• Brad Nelson Brad Nelson says:

        Thank you, Mr. Kung. However, you have performed the primary function of getting out there and describing life rather than sitting back in your armchair with but a catalog of grievances.

        Hey, that event may have been years ago, but as conservatives we know that some things are timeless…such as offering a cool drink to sweaty little tykes who are someone else’s children.

        We are all only human with all the foibles and failures that go along with it. But the trimmed hedges and welcome matts of suburbia were never meant to be camouflage. They were meant to be an expression of ordered lives…in contrast to, for instance, living in a slum or on a dirt floor in your own filth.

        That human foibles remain alongside the clear outward symbol of our attempt to be civilized is surprising only to the foolish bums and miscreants of the Left and their thoughtless followers. It’s easier for bums to tear down standards and thereby give a pass to their own crummy behavior than it is to try to live by standards.

        And as they say, the suit makes the man. When we look civilized we are more apt to act civilized. As far as I’m concerned, the anti-suburbia paradigm has fed down to people’s skins where they now, with the help of tattoos, look like the walking, talking symbols of crabgrass in the lawn, a rusted-out mailbox, and abandoned cars on the front lawn.

        • Kung Fu Zu Kung Fu Zu says:

          But the trimmed hedges and welcome matts of suburbia were never meant to be camouflage. They were meant to be an expression of ordered lives…in contrast to, for instance, living in a slum or on a dirt floor in your own filth.

          I agree. I also believe they represent the old English thought that every man’s home is his castle and every man is a king in his home. Achievement and independence.

  4. Brad Nelson Brad Nelson says:

    Another aspect I find fascinating and charming is to think of a young Mr. Kung going door-to-door for Jesus.

    Mr. Kung, to my mind, is not a skeptic, although I don’t think he retains the active religiosity that he once had. But I’m speaking out of turn and merely surmising.

    I used to attend church semi-regularly as a child…forced to do so by my parents. I hated it. That’s not an exaggeration. But that wasn’t because it was church, per se. It’s because what child wants to be wrenched from a quiet Sunday morning filled with prospects of play or watching TV in order to have to dress up and listen to what might as well be a foreign language spoken by strangers in a strange building?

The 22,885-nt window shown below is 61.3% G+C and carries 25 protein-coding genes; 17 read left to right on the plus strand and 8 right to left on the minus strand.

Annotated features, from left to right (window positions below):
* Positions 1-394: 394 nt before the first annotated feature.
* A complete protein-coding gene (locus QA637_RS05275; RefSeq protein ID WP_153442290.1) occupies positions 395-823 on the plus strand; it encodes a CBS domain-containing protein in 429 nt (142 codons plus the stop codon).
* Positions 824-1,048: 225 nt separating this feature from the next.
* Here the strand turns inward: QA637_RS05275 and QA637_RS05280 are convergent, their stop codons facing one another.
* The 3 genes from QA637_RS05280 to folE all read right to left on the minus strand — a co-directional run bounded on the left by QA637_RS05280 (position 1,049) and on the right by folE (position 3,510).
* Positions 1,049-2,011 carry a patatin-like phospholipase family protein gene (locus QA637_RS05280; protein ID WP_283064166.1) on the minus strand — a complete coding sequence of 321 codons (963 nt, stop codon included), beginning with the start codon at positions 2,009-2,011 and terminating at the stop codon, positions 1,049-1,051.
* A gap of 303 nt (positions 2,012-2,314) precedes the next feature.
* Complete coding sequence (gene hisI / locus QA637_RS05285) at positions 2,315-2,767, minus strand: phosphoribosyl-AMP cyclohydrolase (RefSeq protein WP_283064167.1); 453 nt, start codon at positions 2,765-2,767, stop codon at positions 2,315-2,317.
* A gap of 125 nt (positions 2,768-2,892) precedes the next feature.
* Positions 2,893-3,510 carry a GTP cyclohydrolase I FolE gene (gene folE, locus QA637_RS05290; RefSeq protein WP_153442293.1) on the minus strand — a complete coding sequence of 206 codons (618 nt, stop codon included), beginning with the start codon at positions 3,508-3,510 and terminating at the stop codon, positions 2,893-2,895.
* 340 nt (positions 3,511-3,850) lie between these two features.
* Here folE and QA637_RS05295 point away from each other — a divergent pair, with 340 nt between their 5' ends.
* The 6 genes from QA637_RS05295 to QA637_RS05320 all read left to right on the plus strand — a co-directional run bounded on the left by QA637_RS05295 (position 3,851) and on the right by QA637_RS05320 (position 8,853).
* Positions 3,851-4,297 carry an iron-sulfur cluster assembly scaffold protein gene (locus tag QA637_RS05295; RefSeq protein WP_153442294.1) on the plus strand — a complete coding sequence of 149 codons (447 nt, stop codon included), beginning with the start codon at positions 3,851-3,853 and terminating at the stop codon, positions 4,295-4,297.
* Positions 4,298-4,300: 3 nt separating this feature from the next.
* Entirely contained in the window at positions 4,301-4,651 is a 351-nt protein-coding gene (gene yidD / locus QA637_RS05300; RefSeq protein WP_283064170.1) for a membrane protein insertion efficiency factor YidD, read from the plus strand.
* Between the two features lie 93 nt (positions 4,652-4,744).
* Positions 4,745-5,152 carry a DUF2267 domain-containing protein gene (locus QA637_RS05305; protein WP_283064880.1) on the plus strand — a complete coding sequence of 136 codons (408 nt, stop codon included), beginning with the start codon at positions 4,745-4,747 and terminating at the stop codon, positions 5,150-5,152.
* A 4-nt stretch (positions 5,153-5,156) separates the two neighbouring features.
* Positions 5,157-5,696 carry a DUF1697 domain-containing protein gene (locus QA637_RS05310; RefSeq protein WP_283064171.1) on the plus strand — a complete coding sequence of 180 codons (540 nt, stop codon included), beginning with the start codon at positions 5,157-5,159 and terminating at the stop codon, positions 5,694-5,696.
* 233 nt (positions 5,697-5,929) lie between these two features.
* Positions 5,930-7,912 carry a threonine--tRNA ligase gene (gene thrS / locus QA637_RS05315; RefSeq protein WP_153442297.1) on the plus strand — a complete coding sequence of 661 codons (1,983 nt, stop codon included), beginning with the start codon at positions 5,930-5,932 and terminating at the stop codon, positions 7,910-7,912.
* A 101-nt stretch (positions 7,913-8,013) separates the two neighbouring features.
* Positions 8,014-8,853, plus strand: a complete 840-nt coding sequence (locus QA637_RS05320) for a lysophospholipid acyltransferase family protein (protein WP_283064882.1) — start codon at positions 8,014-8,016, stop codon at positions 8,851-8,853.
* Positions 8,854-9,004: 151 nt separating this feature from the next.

I was a naturally shy child, which was surely part of it. But I’ve had a distaste for such formality for the rest of my days. This is no doubt why I’m drawn to St. Francis who was somewhat unorthodox and informal in methods while being so orthodox he proved the Chesterton quote, “Christianity has not been tried and found wanting; it has been found difficult and not tried.”

    Okay…so in the short-run, Mr. Kung found Mickey Mantle instead of Jesus. Or maybe he found something quite orthodox: Knock, and it shall be opened unto you.

    • Kung Fu Zu Kung Fu Zu says:

      Another aspect I find fascinating and charming is to think of a young Mr. Kung going door-to-door for Jesus.

      During this same period, i.e. one summer sometime between 1966-68 a group of teenagers and young adults from my church traveled from Texas to Morristown, New Jersey to spread the word about Jesus. Again, we knocked on doors in the area. We stayed with families from a sister-church and at the end of the trip, we took a side excursion the NYC. I recall that was the first time I saw a restaurant charge $0.50 for a Coke. It was shocking.

      As I recall, not as many people in Morristown were as open as those in the South, but there were still a good number of nice people who opened their doors to us. I, particularly, recall one man who must have been in his 40’s inviting us in and discussing religion with us. I believe he was the first person I had ever heard propose that perhaps “God” was really an alien or alien race which had visited earth long before and set things going.

      It is interesting to note how one’s personality changes over time. For example, there is little chance that I would go door-to-door for anything these days.

  5. Maddox says:

    Feel good story. Thank you for sharing it here.